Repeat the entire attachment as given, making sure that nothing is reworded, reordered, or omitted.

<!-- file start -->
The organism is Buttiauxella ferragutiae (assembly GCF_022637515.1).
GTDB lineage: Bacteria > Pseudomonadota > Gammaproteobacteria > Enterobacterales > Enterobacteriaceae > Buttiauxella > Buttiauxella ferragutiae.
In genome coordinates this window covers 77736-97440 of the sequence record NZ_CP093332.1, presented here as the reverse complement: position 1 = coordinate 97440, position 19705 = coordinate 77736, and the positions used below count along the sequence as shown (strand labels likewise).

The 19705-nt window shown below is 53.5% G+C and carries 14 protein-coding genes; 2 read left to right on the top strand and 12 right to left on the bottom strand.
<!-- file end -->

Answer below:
The organism is Buttiauxella ferragutiae (assembly GCF_022637515.1).
GTDB lineage: Bacteria > Pseudomonadota > Gammaproteobacteria > Enterobacterales > Enterobacteriaceae > Buttiauxella > Buttiauxella ferragutiae.
In genome coordinates this window covers 77736-97440 of the sequence record NZ_CP093332.1, presented here as the reverse complement: position 1 = coordinate 97440, position 19705 = coordinate 77736, and the positions used below count along the sequence as shown (strand labels likewise).

The 19705-nt window shown below is 53.5% G+C and carries 14 protein-coding genes; 2 read left to right on the top strand and 12 right to left on the bottom strand.